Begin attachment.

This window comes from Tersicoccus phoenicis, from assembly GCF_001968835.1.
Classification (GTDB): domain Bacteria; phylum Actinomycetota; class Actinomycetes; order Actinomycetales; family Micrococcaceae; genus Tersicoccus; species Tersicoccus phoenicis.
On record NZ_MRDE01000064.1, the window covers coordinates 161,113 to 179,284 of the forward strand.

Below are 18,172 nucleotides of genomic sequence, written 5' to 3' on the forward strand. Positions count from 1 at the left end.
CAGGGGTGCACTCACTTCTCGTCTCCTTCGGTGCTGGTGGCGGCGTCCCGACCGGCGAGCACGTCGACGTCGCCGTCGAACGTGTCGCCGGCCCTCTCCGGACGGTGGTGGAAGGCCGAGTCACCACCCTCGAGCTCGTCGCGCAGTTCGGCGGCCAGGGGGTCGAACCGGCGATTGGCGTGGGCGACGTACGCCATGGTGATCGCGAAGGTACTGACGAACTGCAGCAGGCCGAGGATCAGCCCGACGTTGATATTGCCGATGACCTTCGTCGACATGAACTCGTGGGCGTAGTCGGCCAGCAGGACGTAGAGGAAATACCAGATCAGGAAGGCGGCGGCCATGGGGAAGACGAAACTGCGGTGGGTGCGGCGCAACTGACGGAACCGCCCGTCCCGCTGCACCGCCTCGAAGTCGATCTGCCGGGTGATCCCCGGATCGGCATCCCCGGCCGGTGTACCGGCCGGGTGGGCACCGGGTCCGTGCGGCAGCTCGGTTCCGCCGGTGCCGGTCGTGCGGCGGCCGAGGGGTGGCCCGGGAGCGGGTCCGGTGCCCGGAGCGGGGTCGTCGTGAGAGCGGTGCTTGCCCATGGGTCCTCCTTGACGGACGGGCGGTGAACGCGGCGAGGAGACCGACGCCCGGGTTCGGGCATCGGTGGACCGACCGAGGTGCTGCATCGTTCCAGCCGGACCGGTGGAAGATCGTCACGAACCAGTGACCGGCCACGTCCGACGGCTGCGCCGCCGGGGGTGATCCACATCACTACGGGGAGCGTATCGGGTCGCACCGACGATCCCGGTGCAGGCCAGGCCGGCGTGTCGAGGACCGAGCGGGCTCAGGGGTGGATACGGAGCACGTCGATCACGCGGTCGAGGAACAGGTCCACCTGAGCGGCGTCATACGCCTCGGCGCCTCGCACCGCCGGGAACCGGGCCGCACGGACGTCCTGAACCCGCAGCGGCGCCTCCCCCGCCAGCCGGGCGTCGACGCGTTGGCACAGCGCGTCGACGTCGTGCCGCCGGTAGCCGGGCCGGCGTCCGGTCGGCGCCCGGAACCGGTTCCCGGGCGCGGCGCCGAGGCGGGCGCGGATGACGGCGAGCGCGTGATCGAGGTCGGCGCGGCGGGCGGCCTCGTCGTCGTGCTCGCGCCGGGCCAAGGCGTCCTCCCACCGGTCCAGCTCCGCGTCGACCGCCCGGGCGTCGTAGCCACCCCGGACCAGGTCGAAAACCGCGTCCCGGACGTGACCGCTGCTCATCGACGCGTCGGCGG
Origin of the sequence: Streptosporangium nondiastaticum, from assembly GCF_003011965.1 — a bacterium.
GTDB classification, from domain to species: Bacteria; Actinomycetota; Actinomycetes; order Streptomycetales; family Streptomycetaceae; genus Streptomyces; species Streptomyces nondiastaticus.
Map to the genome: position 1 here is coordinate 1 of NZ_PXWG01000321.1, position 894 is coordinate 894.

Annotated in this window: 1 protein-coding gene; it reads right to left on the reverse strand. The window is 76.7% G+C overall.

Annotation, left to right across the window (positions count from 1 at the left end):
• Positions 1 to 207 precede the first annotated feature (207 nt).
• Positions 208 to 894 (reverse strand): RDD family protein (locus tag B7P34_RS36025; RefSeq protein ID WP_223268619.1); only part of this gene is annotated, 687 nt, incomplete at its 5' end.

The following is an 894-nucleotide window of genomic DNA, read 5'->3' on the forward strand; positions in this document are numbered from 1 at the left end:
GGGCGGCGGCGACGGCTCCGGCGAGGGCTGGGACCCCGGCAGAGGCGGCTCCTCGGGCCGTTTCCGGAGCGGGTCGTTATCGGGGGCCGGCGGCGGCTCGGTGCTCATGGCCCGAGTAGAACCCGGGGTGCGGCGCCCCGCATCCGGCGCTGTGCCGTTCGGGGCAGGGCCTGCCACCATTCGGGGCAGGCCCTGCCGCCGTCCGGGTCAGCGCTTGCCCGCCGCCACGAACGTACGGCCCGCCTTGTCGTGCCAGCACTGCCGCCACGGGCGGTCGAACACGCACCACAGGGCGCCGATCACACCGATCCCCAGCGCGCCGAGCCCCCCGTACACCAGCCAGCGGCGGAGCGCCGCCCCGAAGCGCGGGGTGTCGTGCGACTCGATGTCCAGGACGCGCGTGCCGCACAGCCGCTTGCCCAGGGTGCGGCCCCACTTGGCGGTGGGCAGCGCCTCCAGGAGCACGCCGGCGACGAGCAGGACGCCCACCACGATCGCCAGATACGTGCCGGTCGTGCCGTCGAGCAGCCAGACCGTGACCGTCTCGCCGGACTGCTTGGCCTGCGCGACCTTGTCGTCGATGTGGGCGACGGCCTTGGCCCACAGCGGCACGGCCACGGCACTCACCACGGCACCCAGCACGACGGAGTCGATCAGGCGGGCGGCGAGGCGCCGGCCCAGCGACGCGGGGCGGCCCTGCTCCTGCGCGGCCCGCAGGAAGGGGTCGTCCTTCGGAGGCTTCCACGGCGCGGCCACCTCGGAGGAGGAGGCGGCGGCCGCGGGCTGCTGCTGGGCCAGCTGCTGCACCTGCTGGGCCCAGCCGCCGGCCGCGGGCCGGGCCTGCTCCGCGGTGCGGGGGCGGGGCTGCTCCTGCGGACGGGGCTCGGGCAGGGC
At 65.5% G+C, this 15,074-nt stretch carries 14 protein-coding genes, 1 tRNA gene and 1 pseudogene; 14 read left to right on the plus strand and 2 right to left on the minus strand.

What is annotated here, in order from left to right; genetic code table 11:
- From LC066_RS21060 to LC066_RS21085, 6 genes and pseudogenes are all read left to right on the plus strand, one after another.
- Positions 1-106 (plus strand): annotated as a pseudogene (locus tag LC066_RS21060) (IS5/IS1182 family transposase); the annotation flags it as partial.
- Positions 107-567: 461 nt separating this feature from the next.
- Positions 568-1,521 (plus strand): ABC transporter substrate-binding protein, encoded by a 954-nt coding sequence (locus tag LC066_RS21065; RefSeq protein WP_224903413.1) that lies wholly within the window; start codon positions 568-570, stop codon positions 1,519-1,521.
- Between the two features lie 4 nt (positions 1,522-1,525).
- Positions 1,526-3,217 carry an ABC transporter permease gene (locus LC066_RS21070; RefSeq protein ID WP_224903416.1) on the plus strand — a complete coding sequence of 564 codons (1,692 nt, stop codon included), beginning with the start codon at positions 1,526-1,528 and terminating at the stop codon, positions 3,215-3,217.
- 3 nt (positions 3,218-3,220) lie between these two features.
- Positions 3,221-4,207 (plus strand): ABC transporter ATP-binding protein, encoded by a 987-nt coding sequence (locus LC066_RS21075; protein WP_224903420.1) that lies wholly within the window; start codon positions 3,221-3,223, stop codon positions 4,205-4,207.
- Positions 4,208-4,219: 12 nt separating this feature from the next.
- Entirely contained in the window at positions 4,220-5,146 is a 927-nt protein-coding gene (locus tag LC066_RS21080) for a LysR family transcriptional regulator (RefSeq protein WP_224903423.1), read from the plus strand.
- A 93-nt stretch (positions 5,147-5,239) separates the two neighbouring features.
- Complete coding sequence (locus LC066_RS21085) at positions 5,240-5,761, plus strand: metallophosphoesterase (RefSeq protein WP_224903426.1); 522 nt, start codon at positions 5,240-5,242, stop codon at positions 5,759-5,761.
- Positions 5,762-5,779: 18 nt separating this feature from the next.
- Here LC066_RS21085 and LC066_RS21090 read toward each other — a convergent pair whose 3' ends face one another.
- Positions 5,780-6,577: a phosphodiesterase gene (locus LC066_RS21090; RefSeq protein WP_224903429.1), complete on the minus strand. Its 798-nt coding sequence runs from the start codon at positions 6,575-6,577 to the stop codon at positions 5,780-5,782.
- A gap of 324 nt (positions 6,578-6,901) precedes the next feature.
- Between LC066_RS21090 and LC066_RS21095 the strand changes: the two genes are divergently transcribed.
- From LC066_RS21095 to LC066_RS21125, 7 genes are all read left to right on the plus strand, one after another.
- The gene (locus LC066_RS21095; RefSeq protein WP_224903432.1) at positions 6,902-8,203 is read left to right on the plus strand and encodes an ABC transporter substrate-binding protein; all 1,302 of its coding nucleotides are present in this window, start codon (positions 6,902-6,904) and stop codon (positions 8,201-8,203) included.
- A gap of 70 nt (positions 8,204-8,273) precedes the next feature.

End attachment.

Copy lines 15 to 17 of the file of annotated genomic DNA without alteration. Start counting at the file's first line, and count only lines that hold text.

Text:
At 65.5% G+C, this 15,074-nt stretch carries 14 protein-coding genes, 1 tRNA gene and 1 pseudogene; 14 read left to right on the plus strand and 2 right to left on the minus strand.

What is annotated here, in order from left to right; genetic code table 11:
- From LC066_RS21060 to LC066_RS21085, 6 genes and pseudogenes are all read left to right on the plus strand, one after another.